Canada to return illegal assets
Updated: 2013-04-25 01:36
By Zhang Yan and Qin Jize (China Daily)
Agreement would help facilitate repatriation of economic fugitives
China and Canada will sign an agreement to share assets that Chinese fugitives illegally transfer to Canada, the North American country's top envoy in Beijing said.
Negotiations are in advanced stages and an agreement should be reached in the next few months, Canadian Ambassador Guy Saint-Jacques said in an exclusive interview.
"It will provide a legal basis for Canada to share the proceeds of forfeited assets with China, once we identify the transferred illegal money belonged to some criminals or criminal organizations," he said.
Canada is considered a paradise for Chinese fugitives, including many corrupt officials, who flee to the country because it has no extradition treaty with China.
According to the Ministry of Public Security, thousands of Chinese economic fugitives have transferred "billions of yuan" overseas.
Chinese police face difficulties bringing the fugitives back to face trial and recovering illegally transferred funds because of political differences or complex legal procedures, according to the ministry.
"After the bilateral agreement is completed, it will facilitate the return of the money the fugitives illegally transferred and the recovery of the losses, which will help combat such crimes," said Wang Gang, a senior officer with the international cooperation bureau under the Ministry of Public Security.
Since 2008, judicial cooperation between China and Canada has made great progress, and Canadian judicial authorities are working closely with Chinese police to identify the criminals and repatriate them, he said.
Canadian judicial departments have sent 590 Chinese nationals back to China since July 2011. Of those, 53 were repatriated in connection with crimes such as drug trafficking, murder, fraud and gambling. The others were mostly related to illegal immigration.
"Once we find someone has entered Canada illegally or was suspected of committing crimes abroad, we will immediately start the judicial procedure to investigate," the ambassador said.
"Once we have identified they were fugitives, we will start the investigation as soon as we have enough evidence. Then we will contact the Ministry of Justice to start the legal procedure against the criminals, and start the process to remove them," he said.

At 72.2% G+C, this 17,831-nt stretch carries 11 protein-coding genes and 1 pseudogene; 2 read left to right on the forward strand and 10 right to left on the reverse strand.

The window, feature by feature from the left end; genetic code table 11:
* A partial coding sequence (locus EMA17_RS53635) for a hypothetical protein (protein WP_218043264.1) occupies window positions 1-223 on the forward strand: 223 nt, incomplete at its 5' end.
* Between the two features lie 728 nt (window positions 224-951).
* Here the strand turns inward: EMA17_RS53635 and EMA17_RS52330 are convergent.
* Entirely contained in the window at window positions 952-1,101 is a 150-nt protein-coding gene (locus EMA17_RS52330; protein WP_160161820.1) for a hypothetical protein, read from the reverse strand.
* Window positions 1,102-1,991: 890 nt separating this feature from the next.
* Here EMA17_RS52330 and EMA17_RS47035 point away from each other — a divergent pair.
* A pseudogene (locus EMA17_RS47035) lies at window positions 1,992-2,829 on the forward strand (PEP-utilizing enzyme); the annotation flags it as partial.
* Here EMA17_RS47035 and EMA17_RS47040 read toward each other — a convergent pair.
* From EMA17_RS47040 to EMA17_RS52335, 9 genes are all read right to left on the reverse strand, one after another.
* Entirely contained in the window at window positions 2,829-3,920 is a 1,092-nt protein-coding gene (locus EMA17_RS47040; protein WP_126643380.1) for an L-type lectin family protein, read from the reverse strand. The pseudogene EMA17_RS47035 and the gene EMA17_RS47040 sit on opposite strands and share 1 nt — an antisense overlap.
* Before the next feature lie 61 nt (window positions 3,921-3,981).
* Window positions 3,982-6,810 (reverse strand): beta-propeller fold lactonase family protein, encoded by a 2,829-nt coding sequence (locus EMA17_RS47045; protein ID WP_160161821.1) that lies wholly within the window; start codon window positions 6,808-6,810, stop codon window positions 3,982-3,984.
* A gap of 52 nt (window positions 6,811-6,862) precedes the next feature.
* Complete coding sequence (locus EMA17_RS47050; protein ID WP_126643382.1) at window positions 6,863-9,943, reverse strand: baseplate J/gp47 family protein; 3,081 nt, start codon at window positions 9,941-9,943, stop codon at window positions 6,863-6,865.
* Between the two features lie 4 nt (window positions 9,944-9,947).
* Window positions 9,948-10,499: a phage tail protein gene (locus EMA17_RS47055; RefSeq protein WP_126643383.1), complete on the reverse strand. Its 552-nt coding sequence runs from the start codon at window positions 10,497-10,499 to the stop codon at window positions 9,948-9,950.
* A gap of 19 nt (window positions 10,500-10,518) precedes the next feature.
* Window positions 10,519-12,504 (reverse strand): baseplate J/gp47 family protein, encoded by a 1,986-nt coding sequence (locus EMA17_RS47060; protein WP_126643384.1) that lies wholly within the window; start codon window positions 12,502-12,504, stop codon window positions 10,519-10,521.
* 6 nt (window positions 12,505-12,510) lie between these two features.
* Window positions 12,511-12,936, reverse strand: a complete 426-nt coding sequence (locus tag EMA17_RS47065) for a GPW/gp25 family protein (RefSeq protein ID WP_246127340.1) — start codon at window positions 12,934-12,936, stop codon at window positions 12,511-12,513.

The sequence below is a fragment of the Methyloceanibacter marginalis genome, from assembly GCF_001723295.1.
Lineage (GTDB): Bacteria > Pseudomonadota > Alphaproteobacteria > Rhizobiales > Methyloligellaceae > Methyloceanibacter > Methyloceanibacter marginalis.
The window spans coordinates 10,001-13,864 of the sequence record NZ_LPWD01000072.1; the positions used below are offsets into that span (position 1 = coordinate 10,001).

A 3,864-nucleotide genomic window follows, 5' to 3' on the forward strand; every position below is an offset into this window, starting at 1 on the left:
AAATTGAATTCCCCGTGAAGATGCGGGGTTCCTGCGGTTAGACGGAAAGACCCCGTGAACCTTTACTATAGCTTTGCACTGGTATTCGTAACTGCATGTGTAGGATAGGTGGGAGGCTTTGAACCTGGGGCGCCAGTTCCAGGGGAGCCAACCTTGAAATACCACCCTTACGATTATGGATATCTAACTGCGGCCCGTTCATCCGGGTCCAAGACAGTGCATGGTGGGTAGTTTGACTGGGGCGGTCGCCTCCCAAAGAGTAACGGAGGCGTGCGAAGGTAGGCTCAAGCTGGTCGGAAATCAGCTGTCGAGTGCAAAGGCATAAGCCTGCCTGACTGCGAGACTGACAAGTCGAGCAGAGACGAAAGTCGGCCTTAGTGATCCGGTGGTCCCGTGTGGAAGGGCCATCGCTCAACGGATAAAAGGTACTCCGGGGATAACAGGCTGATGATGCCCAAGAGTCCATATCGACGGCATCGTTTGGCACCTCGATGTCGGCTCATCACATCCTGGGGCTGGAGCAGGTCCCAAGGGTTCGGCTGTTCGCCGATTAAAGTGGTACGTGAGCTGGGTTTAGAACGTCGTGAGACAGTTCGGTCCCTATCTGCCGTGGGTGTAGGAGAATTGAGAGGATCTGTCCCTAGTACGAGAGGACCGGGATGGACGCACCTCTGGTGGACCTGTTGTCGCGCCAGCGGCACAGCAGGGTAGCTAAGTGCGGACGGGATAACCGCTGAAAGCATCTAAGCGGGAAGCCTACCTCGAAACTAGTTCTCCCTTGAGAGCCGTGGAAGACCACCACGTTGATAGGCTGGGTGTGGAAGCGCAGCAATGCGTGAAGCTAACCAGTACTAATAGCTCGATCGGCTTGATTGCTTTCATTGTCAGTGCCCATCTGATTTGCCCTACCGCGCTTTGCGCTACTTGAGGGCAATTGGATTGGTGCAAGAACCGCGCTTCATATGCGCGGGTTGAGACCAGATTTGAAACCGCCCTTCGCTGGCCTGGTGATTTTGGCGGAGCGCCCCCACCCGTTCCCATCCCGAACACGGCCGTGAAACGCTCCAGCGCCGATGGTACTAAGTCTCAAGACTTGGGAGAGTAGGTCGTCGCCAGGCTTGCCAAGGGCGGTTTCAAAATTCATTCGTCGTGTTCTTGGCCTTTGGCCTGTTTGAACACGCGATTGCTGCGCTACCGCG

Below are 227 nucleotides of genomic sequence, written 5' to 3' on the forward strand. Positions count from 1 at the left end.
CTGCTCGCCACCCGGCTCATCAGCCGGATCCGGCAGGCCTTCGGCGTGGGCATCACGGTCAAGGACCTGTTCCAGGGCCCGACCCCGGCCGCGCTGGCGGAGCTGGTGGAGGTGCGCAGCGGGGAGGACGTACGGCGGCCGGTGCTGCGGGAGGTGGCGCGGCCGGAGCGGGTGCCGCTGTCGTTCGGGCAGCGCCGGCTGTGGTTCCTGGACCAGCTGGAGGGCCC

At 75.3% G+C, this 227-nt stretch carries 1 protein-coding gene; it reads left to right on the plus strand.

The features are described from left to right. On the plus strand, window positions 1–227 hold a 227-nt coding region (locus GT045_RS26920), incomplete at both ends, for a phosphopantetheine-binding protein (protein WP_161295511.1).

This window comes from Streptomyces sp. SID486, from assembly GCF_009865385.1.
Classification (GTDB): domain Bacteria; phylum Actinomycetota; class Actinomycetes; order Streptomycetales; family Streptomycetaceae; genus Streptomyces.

Liaison officers in the embassy and the Canada Border Service Agency worked closely with the Ministry of Public Security and Chinese airlines to stem the flow of illegal immigrants, and provided training to airlines on identifying false visas and stopping criminals from boarding planes to Canada.
These measures have reduced the number of people who tried to illegally enter Canada by air.
Liao Jinrong, director of the international cooperation bureau under the Ministry of Public Security, said that in recent years Canada has engaged in productive judicial cooperation with China
"They paid close attention to information Chinese police provided and cooperated closely with us on case investigations, fugitives' arrests and repatriation work," he said.
"Meanwhile, they are adopting a better understanding of our laws and judicial procedures, and welcomed Chinese witnesses to testify in Canadian courts to help charge those Chinese criminals," he said.
A number of high-profile fugitives have been brought back from Canada, including Lai Changxing, who was found guilty of operating a huge smuggling ring and was deported from Canada in 2011.
Although the ambassador said there are no plans to conclude a bilateral extradition treaty, there is an annual meeting in May or June with both countries' judicial authorities to discuss major cases.
In 2010 the Ministry of Public Security signed a cooperation memorandum with Canadian police to fight cross-border crime.
"I believe more and more Chinese fugitives will be brought back, and Canada is no longer the imagined haven for Chinese fugitives, including many corrupt officials, to flee to," the ambassador said.